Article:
The fact is that when any of over 40 common non-ASCII attributes are incorporated by word processors into a resume, most ATS parsers will fail to parse correctly and are most likely to outright reject a resume. One simple rule to follow is this: Beauty is in the eyes of the beholder and parsers do not have eyes, so when applying electronically, use the text file (*.txt).


Having said that doesn’t mean that you should not care about the appearance of a resume. On the contrary!  You also need to save your resume as a Word or other word processing file you hand it to people or send it to them. When you wish to hand give resume to another human, make sure it has a professional appearance, is written intelligently and displays excellent language skills. Then save it also as a txt file for electronically applying to a job.

Karl has been reviewing resumes for people at no cost since 1999. He has been counseling job seekers since that time as well. If you would like his help, email him at kl@hoochresumes.com

Sunday, August 30, 2015

Do you want to avoid the black hole? Then don’t risk falling into it in the first place!

The use of ATS software at the front end of hiring processes is becoming more and more prolific. It is also being used extensively by recruiting firms under contract to hiring companies to do candidate searching for them. Is your resume ATS-ready? If not, ATS parsing software just might toss your resume into the ‘bottomless pit’.


Applying to jobs online is like standing on the edge of a bottomless pit. One false move and you and your resume are gone. At worst it can result in no one knowing you were there, no one able to contact you or help you. At best you might be one of the less than 2% of people who actually get called for an interview. At worst you are an unknown MIA.

There are two solutions that go hand in hand. A more effective way of spending your valuable job search time is to make your resume ATS-ready and talk directly to the hiring manager before you apply for the job.

Consider the fact that all hiring companies are concerned with the costs of doing business, including recruiting and hiring costs. Hiring costs have gone through the roof because of the ease with which people can apply for jobs whether they are qualified or not. Companies are willing to purchase an ATS software license because they can offset the cost by eliminating people and the associated salary and benefits they would have to have on board to handle the volume.

For years companies have used referrals from employees as one source of candidates. Companies have created Employee Referral Bonus plans (ERPs) wherein bonuses of a few hundred to a thousand dollars are awarded to employees if the person they refer is hired. ERP bonuses cost a lot less than the cost of a recruiting firm or the costs of advertising on job boards, therefore many companies prefer using ERP bonuses whenever they can. Recruiting firms can be effective, but they are the most costly to the hiring company. Recruiting typically costs between 25 to 35 percent of the candidate’s first year salary and sometimes more!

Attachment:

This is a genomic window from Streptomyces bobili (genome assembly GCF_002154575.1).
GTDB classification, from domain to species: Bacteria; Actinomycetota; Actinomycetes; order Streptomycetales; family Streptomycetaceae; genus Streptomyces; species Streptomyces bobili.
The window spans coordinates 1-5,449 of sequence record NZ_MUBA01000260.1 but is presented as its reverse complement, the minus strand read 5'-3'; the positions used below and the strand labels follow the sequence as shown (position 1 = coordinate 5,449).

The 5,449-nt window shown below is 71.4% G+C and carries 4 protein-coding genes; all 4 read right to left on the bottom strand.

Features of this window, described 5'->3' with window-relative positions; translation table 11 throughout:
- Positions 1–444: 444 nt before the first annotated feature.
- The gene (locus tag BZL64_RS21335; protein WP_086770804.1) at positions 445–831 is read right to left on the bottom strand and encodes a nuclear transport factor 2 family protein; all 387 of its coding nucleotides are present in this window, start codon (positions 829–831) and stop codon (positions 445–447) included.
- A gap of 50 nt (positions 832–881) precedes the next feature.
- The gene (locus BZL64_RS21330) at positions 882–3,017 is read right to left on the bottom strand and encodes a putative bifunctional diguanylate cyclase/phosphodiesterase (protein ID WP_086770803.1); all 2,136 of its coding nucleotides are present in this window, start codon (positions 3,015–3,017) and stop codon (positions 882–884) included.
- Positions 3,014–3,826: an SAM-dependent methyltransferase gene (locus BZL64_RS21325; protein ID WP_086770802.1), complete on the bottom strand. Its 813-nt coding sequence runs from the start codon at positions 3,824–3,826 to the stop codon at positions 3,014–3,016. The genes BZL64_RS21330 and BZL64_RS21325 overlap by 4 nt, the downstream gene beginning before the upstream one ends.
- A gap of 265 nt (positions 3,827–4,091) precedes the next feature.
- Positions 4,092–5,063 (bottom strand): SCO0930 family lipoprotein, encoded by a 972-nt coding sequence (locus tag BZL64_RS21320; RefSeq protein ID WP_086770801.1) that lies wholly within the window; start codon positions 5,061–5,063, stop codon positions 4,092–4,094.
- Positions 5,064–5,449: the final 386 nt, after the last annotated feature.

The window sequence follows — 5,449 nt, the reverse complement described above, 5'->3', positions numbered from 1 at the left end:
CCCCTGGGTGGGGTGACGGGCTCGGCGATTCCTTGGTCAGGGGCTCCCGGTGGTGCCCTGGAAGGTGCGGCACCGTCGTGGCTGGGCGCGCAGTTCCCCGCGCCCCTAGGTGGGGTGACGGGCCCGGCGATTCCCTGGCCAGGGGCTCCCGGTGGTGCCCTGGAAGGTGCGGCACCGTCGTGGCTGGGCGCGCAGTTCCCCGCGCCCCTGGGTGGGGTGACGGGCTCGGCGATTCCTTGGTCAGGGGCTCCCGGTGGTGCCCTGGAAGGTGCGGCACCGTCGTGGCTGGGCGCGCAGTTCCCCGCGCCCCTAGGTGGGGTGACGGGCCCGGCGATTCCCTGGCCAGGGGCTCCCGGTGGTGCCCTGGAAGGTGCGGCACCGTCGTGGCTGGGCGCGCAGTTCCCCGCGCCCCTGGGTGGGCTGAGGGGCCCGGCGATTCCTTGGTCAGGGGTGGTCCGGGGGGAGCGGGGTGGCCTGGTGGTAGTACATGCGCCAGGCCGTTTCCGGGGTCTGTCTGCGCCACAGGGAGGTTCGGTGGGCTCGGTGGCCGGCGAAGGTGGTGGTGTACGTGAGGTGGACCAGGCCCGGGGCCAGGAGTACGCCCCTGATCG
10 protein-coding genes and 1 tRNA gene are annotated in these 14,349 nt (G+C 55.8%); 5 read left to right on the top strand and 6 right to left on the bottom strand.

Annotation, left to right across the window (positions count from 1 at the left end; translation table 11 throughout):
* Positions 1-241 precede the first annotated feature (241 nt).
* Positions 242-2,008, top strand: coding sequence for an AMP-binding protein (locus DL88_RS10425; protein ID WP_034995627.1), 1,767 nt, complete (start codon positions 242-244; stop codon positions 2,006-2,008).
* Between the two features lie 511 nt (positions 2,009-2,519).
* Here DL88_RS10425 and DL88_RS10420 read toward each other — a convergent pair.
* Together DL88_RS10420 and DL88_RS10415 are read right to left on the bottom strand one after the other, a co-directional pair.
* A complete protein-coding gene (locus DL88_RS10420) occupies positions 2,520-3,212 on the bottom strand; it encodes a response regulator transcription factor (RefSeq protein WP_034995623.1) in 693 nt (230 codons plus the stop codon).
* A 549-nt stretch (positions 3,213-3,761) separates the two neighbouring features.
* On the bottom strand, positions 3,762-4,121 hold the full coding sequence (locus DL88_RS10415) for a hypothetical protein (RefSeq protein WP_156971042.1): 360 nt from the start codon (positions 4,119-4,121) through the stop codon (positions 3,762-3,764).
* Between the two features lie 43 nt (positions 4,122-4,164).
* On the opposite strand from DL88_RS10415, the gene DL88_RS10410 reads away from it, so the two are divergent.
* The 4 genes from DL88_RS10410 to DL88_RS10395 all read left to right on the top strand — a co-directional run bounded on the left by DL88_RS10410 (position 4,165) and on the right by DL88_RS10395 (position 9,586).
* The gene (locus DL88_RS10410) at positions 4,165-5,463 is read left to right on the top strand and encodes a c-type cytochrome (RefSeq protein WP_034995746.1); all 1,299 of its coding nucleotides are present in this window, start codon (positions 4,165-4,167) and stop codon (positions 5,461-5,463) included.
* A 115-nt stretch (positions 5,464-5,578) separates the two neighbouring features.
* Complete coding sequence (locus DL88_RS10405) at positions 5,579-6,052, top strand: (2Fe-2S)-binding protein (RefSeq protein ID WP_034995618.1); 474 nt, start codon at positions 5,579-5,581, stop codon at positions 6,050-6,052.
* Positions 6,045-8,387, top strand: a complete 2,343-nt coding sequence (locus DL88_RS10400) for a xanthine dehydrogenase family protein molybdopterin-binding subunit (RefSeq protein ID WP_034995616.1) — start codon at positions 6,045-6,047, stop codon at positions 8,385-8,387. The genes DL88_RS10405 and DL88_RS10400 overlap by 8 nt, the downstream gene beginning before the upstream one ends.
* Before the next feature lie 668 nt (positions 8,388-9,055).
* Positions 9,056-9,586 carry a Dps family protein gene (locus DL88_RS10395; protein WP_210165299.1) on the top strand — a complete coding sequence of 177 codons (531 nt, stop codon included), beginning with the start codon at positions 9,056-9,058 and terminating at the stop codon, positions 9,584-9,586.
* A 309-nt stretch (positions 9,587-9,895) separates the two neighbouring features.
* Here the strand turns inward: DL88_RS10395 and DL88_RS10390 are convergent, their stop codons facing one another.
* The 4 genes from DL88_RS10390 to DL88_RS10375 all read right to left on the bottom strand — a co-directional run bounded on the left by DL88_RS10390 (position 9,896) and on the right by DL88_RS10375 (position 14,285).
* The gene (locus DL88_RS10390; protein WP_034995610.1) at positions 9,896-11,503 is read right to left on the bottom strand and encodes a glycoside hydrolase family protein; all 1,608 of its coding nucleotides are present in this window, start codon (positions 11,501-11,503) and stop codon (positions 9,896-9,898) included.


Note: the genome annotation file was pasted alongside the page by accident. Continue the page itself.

Being referred to the hiring manager and talking directly to that person before you submit your resume is the most effective job search tactic you can use! If you make sure your resume is ATS-ready, it gets you past the ATS issue and it costs the company far less than the alternatives. Trust me, if you don’t do it, your competition will and you will remain just ‘one of the herd’.

And take it from an HR professional who writes about internal company recruiters: “Nothing personal: Why recruiters don’t get back to you” by Suzanne Lucas, March 25, 2013: http://ow.ly/juSR9

Karl has been reviewing resumes for people at no cost since 1999. He has been counseling job seekers since that time as well. If you would like his help, email him at kl@hoochresumes.com

Sunday, August 23, 2015

Why should you try to speak directly to the hiring manager before you apply for the job?

Last week I posted a discussion topic addressing non-response to job applications which asked what techniques people can use to overcome non-response. One reader asked why you should try to speak directly to the hiring manager before applying for a job. This week I will elaborate on the reasons.

        DIFFERENTIATION: The most important reason is to differentiate yourself from your competition!  Few people take the trouble to learn how to find out who the hiring manager is and speak to him or her. Differentiation is the foundation of marketing. Isn’t marketing yourself the key to a robust job search?

        NEEDS DISCOVERY: One really cannot be all things to all people. It seems logical that to get an interview you need to sell to the hiring manager’s needs. But quite often a job description does not reflect the hiring manger’s highest priority needs. You can find out what they are by speaking to the hiring manager. And at the same time you have the opportunity to explain why you are the solution to the problems.

        COMPETITIVE ADVANTAGE: Another factor to win an interview is to cause the hiring manager to like you. Consider the value of establishing rapport with the hiring manager while the competition is idly waiting for a call from HR. By having a conversation you can build rapport and learn about what is most important to the hiring manager. Meanwhile your competition becomes more and more disadvantaged.